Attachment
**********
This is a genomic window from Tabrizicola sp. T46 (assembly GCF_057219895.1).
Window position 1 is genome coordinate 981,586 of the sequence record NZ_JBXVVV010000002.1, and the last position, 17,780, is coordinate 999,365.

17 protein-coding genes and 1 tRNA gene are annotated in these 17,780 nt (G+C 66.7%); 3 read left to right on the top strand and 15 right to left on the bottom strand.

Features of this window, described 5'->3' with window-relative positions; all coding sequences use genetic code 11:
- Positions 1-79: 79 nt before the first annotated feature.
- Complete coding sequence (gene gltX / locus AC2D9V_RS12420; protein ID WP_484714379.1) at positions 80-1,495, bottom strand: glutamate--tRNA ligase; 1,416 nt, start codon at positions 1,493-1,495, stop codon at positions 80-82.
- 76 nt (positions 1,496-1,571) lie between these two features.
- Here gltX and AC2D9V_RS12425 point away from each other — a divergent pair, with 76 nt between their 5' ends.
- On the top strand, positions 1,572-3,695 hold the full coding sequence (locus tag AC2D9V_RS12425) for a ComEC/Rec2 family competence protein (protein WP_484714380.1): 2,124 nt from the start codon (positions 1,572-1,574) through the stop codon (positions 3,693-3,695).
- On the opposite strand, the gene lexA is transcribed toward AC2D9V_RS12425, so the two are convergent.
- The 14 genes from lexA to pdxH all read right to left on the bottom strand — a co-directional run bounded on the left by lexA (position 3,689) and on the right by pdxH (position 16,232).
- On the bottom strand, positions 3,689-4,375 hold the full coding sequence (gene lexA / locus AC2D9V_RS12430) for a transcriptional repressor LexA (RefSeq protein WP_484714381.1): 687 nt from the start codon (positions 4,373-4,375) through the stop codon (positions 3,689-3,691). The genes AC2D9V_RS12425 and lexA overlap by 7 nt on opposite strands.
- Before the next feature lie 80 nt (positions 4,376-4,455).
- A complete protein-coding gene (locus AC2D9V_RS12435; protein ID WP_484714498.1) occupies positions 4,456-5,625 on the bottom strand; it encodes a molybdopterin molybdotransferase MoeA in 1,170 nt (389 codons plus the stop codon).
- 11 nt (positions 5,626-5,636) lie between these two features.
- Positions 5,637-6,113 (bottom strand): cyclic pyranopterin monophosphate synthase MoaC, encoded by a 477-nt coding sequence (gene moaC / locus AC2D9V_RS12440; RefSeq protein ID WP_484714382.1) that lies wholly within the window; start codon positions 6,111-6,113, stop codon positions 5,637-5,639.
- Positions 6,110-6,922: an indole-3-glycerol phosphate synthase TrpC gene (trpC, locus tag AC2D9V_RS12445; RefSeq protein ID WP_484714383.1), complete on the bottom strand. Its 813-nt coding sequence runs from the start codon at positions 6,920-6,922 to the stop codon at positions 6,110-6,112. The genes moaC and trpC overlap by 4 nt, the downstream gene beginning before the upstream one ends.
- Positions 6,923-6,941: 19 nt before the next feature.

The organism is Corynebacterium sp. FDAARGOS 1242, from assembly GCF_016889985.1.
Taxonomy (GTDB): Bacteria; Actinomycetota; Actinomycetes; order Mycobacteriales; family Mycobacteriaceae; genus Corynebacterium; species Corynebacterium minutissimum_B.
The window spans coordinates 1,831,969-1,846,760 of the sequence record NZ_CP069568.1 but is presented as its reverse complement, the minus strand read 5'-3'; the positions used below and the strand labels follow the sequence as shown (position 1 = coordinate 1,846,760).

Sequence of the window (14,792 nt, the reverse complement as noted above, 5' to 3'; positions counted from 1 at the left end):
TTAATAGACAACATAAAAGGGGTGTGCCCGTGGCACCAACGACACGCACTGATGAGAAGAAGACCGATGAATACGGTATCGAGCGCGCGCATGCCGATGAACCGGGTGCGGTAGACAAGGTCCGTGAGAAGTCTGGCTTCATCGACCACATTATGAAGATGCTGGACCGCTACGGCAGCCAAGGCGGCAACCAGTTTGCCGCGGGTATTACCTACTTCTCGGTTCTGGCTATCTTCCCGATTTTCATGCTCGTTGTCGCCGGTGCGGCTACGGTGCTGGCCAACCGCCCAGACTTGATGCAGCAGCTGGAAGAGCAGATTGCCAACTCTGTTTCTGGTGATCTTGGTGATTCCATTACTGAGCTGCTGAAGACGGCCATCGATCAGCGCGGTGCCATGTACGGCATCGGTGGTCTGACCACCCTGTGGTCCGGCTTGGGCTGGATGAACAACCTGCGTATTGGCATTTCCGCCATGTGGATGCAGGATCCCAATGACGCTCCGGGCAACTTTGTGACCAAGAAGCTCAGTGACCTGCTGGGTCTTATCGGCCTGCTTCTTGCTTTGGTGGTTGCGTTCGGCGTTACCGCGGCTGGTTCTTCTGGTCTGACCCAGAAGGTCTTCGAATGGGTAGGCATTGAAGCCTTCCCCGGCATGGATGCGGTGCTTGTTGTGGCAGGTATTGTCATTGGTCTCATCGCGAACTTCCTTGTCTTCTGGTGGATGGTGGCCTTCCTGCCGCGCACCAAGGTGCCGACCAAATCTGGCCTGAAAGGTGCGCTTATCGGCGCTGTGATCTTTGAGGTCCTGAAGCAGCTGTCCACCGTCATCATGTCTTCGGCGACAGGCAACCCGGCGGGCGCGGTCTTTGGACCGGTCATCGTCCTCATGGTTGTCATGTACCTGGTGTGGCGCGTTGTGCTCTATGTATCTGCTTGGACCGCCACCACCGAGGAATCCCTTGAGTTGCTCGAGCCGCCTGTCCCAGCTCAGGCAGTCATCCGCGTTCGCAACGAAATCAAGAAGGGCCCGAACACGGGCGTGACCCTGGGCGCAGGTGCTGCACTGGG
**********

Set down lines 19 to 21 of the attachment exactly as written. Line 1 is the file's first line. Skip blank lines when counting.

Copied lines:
The organism is Corynebacterium sp. FDAARGOS 1242, from assembly GCF_016889985.1.
Taxonomy (GTDB): Bacteria; Actinomycetota; Actinomycetes; order Mycobacteriales; family Mycobacteriaceae; genus Corynebacterium; species Corynebacterium minutissimum_B.
The window spans coordinates 1,831,969-1,846,760 of the sequence record NZ_CP069568.1 but is presented as its reverse complement, the minus strand read 5'-3'; the positions used below and the strand labels follow the sequence as shown (position 1 = coordinate 1,846,760).